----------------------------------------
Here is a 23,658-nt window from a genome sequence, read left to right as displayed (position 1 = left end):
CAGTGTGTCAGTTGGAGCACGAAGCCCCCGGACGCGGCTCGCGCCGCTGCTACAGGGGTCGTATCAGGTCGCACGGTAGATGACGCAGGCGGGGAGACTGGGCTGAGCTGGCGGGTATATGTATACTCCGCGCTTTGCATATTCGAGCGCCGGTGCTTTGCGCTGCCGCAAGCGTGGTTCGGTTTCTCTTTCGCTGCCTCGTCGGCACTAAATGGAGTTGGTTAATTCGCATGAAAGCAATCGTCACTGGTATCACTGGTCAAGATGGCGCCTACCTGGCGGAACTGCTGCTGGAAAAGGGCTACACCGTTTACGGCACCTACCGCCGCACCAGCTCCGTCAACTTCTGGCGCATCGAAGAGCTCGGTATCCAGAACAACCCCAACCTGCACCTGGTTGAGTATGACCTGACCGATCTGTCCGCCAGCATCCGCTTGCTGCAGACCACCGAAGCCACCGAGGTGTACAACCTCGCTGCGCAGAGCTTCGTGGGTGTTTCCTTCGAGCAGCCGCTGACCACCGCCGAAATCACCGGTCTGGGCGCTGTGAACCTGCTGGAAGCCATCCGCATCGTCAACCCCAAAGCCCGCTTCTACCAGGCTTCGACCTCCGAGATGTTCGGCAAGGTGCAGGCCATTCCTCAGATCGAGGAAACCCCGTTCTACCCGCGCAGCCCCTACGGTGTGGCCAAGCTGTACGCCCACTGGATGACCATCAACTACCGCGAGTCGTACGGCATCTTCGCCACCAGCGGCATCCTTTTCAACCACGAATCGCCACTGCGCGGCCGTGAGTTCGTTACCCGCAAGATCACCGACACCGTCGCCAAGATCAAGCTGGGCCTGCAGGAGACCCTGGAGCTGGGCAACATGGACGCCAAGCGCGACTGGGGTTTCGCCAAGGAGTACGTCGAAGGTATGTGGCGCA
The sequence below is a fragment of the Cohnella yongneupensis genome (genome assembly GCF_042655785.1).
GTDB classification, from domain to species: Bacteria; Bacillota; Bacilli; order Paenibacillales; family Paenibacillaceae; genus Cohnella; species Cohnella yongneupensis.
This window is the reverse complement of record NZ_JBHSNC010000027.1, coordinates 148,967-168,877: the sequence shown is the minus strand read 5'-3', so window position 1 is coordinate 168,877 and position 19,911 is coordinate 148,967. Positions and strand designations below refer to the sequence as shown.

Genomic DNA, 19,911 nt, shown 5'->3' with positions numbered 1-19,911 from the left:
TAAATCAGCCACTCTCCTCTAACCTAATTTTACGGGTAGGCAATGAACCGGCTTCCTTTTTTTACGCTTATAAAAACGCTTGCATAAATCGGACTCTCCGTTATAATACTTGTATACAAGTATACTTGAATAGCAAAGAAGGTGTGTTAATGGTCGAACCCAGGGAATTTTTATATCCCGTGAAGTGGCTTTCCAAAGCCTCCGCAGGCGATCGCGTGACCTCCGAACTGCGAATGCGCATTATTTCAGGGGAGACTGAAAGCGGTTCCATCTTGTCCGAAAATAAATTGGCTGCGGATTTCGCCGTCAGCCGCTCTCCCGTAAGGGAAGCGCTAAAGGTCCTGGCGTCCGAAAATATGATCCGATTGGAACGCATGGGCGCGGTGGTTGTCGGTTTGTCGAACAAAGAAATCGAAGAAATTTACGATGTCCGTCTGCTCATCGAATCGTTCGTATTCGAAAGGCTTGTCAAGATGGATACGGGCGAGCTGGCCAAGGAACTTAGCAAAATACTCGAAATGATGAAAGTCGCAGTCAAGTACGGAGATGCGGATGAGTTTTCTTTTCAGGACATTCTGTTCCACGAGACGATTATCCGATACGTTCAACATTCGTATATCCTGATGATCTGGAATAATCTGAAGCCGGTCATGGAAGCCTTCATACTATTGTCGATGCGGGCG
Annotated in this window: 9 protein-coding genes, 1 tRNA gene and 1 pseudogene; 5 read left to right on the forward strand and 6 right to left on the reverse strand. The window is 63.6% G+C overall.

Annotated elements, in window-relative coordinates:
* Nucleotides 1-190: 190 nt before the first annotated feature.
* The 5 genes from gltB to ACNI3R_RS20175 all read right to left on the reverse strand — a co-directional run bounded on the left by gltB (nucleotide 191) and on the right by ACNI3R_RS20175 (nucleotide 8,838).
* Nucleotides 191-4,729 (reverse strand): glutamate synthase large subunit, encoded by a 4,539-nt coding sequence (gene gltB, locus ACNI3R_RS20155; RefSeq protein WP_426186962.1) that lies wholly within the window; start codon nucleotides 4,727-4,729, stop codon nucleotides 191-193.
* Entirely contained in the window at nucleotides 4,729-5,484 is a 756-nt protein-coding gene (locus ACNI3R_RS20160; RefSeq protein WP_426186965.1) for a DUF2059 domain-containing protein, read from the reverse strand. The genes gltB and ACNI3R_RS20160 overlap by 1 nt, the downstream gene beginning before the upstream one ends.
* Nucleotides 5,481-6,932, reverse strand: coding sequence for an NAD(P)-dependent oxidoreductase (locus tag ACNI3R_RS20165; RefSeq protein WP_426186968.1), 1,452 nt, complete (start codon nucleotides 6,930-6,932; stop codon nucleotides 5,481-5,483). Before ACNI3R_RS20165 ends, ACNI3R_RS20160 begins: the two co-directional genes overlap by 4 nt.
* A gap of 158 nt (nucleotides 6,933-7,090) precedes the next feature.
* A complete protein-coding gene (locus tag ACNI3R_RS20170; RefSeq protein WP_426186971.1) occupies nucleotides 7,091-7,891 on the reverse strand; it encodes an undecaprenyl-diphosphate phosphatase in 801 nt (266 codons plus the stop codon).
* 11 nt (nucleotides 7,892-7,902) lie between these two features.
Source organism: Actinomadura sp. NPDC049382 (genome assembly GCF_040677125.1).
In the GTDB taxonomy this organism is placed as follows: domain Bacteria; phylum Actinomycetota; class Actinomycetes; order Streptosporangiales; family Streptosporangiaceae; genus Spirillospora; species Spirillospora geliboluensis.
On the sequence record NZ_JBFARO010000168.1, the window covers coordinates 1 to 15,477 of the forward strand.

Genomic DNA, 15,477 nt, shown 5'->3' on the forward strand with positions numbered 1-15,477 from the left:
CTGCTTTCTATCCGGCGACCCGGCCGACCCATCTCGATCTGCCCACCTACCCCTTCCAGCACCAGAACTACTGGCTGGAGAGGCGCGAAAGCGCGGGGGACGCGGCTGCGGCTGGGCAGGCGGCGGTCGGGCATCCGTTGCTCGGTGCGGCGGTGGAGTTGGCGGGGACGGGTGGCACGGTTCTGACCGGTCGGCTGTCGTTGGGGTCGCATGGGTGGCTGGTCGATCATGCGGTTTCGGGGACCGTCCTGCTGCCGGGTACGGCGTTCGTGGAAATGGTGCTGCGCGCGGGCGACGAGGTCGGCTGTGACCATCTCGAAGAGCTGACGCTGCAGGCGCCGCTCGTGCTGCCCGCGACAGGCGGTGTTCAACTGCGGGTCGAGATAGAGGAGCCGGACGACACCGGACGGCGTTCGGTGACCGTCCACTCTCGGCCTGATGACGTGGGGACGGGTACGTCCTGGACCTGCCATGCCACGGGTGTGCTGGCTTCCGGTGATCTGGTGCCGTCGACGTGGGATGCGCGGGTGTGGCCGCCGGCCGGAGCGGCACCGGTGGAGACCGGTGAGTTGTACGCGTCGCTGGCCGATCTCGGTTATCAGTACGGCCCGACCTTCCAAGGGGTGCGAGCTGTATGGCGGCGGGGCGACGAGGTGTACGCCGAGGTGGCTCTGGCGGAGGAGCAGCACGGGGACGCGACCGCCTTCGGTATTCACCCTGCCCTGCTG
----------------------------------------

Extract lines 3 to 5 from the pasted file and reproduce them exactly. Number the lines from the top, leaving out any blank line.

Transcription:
The sequence below is a fragment of the Cohnella yongneupensis genome (genome assembly GCF_042655785.1).
GTDB classification, from domain to species: Bacteria; Bacillota; Bacilli; order Paenibacillales; family Paenibacillaceae; genus Cohnella; species Cohnella yongneupensis.
This window is the reverse complement of record NZ_JBHSNC010000027.1, coordinates 148,967-168,877: the sequence shown is the minus strand read 5'-3', so window position 1 is coordinate 168,877 and position 19,911 is coordinate 148,967. Positions and strand designations below refer to the sequence as shown.